Information theorists consider “data” to be the objective and meaningless elements presented to mind: the letters that form these words, pixels on a computer screen, notes on a music score, tonalities of light and dark in a photograph. One of my favorite quotes regarding a step up from data comes from visual anthropologist, Gregory Bateson, who observed that “Information is a difference that makes a difference.” Alone, locked between pages or in a file, a gathering of words, pixels, notes or tonalities is meaningless data. But when a mind examines that data and finds that it makes or would make a difference, it becomes “information.”

For example, the above image is loaded with information for me. A traffic engineer would derive more and different information, as would a police officer or legislator. Each would notice things the others don’t see. And that takes us to context, considerations of time, place and perspective including the recording individual’s motivation, purpose and intent. Frames (context) such as location and time enable the formation of personal meaning, which becomes the springboard for judgement and decision making. Frames themselves—all frames—communicate. The one doing the framing or providing context says, “Focus on this, not that. Pay attention to what’s being framed. There’s significance here. You may find it meaningful as well.”

As part of our quest for meaning, we’ll sometimes place our everyday, ordinary perceptions of people, places, experiences and objects in larger frames. Broader contexts enhance meaning by providing more information potential. We’re standing on the curb waiting for the light to change, shifting our gaze from a car to a child and then to an ad on the side of a truck. And suddenly, for no apparent reason, our field of view goes from close-up to wide angle, like our consciousness has changed lenses. Awareness expands. And instead of thinking about the ad or the next appointment, we’re watching the unfolding life of the city, a sense of humanity as a whole rather than a collection of busy individuals. Context, framing does that. It happens with any dramatic shift in perspective. It’s how filmmakers manipulate attention. “Look here! Now there!” Wide to extreme closeup.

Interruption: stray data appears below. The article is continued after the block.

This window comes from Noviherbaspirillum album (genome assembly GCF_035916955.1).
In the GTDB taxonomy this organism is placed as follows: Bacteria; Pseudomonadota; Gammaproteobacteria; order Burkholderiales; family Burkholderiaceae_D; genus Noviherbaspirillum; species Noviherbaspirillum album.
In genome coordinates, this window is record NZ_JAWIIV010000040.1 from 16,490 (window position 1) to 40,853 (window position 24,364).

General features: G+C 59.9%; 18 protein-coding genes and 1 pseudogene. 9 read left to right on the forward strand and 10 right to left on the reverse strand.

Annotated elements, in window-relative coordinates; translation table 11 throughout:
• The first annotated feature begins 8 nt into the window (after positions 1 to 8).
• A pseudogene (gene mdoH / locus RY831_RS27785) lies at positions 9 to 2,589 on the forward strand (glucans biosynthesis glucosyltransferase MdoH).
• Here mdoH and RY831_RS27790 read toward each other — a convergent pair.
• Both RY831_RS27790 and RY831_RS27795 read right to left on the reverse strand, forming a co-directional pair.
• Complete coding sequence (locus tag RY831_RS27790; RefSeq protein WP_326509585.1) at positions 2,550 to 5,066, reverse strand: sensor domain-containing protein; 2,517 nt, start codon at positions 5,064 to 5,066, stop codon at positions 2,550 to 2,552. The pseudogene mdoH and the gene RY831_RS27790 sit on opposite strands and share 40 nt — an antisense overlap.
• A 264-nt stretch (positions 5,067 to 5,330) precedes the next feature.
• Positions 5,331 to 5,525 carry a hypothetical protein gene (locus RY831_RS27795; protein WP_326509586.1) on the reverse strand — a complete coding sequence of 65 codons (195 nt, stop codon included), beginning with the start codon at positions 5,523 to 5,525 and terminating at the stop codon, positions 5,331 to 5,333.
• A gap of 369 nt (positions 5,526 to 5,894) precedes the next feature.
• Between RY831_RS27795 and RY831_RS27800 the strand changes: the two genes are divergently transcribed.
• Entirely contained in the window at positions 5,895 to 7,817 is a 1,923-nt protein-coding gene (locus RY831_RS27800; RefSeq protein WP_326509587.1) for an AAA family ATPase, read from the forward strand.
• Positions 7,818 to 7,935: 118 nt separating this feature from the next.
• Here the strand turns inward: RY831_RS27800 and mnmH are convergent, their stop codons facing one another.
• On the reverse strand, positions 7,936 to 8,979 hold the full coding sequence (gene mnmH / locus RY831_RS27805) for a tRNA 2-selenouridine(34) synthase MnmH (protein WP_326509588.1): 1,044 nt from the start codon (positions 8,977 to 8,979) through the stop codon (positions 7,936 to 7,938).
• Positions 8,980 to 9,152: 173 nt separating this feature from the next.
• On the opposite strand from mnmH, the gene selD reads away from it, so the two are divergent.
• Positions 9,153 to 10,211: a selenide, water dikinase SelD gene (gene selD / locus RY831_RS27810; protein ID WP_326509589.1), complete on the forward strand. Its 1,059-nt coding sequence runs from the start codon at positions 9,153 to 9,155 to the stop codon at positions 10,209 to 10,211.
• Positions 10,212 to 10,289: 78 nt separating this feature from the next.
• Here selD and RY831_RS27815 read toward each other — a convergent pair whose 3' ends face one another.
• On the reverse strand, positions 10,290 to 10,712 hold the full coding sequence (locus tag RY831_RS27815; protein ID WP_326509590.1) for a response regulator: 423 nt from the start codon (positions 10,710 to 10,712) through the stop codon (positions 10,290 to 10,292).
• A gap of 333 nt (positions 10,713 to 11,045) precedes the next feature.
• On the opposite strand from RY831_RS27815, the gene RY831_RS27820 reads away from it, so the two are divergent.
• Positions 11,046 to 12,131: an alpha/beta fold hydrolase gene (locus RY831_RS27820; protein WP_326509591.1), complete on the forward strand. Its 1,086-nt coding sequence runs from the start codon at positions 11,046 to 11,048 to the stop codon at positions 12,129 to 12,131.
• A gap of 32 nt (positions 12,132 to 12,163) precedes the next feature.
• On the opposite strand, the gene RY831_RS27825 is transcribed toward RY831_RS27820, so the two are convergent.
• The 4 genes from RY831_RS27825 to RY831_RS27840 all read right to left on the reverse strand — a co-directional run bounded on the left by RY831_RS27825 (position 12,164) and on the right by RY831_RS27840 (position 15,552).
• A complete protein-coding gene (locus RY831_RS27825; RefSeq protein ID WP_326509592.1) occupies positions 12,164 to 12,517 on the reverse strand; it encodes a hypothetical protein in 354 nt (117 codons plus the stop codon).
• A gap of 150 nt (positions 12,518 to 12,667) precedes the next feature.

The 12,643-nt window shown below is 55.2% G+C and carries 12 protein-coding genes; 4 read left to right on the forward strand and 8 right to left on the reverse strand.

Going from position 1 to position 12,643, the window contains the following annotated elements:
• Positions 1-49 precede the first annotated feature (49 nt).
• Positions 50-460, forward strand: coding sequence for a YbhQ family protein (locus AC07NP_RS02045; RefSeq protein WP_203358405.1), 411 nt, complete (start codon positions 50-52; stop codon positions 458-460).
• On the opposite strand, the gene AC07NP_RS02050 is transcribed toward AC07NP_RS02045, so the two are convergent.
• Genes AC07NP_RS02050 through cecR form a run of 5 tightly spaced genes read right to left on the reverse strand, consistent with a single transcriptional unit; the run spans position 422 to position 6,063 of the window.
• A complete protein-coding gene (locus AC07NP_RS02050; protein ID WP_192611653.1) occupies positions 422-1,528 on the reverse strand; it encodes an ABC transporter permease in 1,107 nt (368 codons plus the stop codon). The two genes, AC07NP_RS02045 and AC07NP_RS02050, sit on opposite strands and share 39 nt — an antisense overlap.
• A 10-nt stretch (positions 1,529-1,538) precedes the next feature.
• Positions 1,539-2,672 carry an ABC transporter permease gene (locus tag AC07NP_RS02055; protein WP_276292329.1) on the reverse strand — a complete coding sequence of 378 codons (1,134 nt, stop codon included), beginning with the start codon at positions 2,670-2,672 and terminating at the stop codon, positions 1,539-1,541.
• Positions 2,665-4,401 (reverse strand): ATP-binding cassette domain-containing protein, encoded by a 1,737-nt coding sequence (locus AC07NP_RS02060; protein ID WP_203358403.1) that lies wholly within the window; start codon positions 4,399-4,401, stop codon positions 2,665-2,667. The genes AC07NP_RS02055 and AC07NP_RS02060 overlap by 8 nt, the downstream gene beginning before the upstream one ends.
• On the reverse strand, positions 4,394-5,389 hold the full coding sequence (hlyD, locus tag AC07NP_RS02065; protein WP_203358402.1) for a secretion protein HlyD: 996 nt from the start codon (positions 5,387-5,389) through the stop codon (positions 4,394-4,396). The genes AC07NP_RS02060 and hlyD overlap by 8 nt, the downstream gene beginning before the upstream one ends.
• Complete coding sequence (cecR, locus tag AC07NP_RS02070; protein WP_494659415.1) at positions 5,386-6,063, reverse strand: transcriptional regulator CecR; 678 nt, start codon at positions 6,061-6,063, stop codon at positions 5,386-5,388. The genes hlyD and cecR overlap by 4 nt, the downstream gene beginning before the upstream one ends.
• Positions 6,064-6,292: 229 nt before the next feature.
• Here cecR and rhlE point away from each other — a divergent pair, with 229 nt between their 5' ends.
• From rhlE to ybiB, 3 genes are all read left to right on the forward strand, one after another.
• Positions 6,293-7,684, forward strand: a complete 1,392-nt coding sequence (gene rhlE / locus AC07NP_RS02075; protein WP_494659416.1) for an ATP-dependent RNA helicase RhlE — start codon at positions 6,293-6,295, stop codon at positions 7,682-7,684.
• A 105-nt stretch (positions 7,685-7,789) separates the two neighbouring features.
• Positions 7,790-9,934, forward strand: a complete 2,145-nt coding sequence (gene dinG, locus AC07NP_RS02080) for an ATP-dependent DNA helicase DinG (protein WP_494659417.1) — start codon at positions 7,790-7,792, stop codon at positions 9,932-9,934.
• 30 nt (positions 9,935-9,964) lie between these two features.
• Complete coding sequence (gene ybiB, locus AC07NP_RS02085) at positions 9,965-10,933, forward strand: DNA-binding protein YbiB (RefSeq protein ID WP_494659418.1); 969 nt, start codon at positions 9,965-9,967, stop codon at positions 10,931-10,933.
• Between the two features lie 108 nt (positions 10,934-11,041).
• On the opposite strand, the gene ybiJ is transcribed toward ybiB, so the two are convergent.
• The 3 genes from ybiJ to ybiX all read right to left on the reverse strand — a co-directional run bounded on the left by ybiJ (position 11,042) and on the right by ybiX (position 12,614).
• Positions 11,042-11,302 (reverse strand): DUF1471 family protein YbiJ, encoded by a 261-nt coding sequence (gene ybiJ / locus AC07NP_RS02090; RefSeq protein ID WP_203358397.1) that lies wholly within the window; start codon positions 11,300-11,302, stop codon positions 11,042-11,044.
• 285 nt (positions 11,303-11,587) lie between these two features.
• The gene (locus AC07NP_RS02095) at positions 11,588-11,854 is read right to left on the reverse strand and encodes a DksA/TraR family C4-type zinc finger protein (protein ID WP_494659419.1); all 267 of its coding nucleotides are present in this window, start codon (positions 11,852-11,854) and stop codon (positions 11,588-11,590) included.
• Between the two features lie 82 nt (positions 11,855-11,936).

For some, the above image might provide insight or trigger a memory of a particular time or place. The photograph documents. It stores data so information can be had and meaning created. For others, it might express the orderly flow of traffic in a busy city. Still others might zoom in to the signs and lines on the sidewalk, the traffic lights, benches, newspaper boxes and streetlights, which could lead to an awareness of city highways, infrastructure and the individuals responsible for them. Point of view (POV) applies to the viewer as well as the photographer, particularly when the intent it to make images that are evocative.

For me, the linearity, coherence and convergence of the lights in this image evokes the flow of unique individuals, each with their unique perceptions, concerns, experiences, ideas, potentials, desires and pursuits—and in the blending lines, their convergence. Within this frame—a hotel window around the corner from Lincoln Center in New York City—I see the myriad of diverse backgrounds and thoughts ordered and blending, a demonstration that beneath the dynamic complexity and chaos of a city, there are organizing principles at work, guiding our actions and the ascent of life. The human project.

At the heart of the most random or chaotic event lies order, pattern, and causality, if only we can learn to see it in large enough context.

                                                                                                       Corinne McLaughlin


About This Image

New York Intersection

Theme: Context & Order

Negative: 585-C4

Lincoln Center, New York, NY

July, 1981

I was in New York City for a conference and by chance my room overlooked the intersection in front of Lincoln Center. I didn’t have a tripod with me, so I soaked a towel with water to make it heavy (and wrung it out so it wouldn’t drip) and used it as a camera support. I opened the window slightly and, with the camera strap around my neck—to prevent it from falling out the window—I pressed the camera into the towel to secure it as if it were a bean-bag.

I stopped the aperture down to around f16 to reduce flare from the brightest lights and I guessed at the duration. It was probably in the area of twenty or thirty seconds, however long it took for the lights to change so the traffic would be moving in all directions.

The next time you’re out with your camera, consider a point of view that’s broader—or closer— than “normal.” Pay attention to the visual elements. Know your objective: Information? Documentation? Evocation? Expression? And then eliminate from the frame anything that doesn’t contribute to it.